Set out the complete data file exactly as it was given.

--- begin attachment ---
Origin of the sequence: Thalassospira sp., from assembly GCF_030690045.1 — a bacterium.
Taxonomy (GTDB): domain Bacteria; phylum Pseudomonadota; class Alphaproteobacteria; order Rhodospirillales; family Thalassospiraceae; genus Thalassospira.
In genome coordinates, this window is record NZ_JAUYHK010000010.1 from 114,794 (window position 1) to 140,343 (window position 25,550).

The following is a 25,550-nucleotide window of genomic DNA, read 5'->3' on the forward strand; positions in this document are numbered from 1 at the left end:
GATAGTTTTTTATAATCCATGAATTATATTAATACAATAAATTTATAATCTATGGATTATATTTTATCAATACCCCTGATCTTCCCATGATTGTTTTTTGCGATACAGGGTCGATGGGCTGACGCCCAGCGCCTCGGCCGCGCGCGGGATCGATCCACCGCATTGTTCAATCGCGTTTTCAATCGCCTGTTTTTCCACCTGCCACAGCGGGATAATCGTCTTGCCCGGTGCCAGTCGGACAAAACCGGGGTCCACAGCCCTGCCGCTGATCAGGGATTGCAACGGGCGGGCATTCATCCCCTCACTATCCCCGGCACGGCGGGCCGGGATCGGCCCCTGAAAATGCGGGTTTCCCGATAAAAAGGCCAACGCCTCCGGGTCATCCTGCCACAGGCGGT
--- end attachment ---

Origin of the sequence: Thalassospira sp., from assembly GCF_030690045.1 — a bacterium.
Taxonomy (GTDB): domain Bacteria; phylum Pseudomonadota; class Alphaproteobacteria; order Rhodospirillales; family Thalassospiraceae; genus Thalassospira.
In genome coordinates, this window is record NZ_JAUYHK010000010.1 from 114,794 (window position 1) to 140,343 (window position 25,550).

The following is a 25,550-nucleotide window of genomic DNA, read 5'->3' on the forward strand; positions in this document are numbered from 1 at the left end:
GATAGTTTTTTATAATCCATGAATTATATTAATACAATAAATTTATAATCTATGGATTATATTTTATCAATACCCCTGATCTTCCCATGATTGTTTTTTGCGATACAGGGTCGATGGGCTGACGCCCAGCGCCTCGGCCGCGCGCGGGATCGATCCACCGCATTGTTCAATCGCGTTTTCAATCGCCTGTTTTTCCACCTGCCACAGCGGGATAATCGTCTTGCCCGGTGCCAGTCGGACAAAACCGGGGTCCACAGCCCTGCCGCTGATCAGGGATTGCAACGGGCGGGCATTCATCCCCTCACTATCCCCGGCACGGCGGGCCGGGATCGGCCCCTGAAAATGCGGGTTTCCCGATAAAAAGGCCAACGCCTCCGGGTCATCCTGCCACAGGCGGT